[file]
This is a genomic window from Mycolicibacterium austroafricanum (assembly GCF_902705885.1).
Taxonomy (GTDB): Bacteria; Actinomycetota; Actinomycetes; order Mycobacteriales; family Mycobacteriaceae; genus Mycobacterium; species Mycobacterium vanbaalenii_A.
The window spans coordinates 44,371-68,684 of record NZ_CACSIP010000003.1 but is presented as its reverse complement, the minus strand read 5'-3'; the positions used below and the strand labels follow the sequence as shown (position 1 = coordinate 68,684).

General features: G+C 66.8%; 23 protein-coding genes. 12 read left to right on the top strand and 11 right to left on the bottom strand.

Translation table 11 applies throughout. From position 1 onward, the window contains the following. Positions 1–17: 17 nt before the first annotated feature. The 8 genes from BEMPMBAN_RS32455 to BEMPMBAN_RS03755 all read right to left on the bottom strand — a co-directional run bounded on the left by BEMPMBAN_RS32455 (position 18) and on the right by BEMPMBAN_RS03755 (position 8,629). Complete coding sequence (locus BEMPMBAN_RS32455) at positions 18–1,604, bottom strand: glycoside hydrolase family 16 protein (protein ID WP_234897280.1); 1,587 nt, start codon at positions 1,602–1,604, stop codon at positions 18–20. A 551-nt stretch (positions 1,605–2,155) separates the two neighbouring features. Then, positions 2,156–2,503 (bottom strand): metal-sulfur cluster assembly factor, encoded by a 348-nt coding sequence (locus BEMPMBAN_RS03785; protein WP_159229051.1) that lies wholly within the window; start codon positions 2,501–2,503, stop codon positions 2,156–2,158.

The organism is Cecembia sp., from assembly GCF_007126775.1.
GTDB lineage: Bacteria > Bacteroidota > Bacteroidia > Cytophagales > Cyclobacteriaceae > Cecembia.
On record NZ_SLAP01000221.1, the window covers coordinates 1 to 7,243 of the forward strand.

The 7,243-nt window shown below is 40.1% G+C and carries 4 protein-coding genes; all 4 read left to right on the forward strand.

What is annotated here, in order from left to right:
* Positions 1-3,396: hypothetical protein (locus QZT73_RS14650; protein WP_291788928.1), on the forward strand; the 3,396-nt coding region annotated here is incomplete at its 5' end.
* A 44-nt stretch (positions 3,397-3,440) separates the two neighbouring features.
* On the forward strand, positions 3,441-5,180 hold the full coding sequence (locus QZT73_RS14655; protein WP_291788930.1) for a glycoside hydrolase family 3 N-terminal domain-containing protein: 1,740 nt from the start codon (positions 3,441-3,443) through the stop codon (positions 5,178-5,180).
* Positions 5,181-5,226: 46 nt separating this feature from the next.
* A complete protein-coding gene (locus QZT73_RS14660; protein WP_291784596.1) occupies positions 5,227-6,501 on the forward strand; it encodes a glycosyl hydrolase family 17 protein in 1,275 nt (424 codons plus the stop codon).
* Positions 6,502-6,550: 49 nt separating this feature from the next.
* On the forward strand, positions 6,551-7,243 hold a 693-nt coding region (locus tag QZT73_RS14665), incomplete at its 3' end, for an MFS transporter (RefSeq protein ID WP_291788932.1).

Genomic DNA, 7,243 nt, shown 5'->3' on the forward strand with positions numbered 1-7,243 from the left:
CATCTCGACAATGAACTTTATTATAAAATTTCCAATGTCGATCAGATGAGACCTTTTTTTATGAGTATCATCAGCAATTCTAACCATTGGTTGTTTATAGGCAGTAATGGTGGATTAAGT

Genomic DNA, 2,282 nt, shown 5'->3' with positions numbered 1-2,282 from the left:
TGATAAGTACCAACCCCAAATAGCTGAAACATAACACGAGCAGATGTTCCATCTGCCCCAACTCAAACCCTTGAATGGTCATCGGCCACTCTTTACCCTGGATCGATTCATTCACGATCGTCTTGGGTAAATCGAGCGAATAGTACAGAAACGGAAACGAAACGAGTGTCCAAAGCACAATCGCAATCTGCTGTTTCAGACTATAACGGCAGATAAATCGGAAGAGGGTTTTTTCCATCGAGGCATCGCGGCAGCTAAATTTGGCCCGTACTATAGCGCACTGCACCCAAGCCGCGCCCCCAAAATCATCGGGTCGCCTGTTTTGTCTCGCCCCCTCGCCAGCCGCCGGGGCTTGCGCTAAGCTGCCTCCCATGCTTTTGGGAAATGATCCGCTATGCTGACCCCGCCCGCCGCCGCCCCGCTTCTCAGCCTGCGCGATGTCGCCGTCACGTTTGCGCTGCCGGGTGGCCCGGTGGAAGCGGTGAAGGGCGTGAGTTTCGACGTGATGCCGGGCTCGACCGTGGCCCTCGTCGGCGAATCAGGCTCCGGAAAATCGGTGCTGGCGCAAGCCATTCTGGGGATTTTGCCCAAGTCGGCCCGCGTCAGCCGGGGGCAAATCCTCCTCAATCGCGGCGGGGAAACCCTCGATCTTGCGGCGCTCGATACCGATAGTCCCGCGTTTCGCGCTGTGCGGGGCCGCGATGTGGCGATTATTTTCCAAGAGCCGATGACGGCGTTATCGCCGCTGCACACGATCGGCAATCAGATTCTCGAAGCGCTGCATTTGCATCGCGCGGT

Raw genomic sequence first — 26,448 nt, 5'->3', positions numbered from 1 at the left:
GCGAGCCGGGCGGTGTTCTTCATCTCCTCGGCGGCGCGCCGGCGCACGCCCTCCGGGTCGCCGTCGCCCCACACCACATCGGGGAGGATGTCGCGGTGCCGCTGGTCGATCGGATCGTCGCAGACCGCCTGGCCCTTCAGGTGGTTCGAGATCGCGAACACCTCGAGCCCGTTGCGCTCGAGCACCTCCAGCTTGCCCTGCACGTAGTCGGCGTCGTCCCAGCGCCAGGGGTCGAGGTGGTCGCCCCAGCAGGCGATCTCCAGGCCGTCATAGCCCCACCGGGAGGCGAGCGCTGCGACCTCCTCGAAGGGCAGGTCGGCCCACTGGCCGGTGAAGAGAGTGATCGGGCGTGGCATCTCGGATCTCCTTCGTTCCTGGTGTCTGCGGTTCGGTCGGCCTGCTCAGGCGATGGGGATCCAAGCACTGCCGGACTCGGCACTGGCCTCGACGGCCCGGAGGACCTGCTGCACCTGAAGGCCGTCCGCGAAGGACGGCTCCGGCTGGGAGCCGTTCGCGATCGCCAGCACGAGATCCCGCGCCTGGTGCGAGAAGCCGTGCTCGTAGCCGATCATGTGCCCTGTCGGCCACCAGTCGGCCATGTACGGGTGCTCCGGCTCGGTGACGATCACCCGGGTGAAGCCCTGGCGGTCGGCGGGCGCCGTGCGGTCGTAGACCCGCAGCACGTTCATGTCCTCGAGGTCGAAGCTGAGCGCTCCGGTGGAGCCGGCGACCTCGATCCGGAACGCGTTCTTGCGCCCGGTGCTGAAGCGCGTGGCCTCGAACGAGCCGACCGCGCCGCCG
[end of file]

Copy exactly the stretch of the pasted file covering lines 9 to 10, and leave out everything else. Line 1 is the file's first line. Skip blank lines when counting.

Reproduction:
The 7,243-nt window shown below is 40.1% G+C and carries 4 protein-coding genes; all 4 read left to right on the forward strand.

What is annotated here, in order from left to right: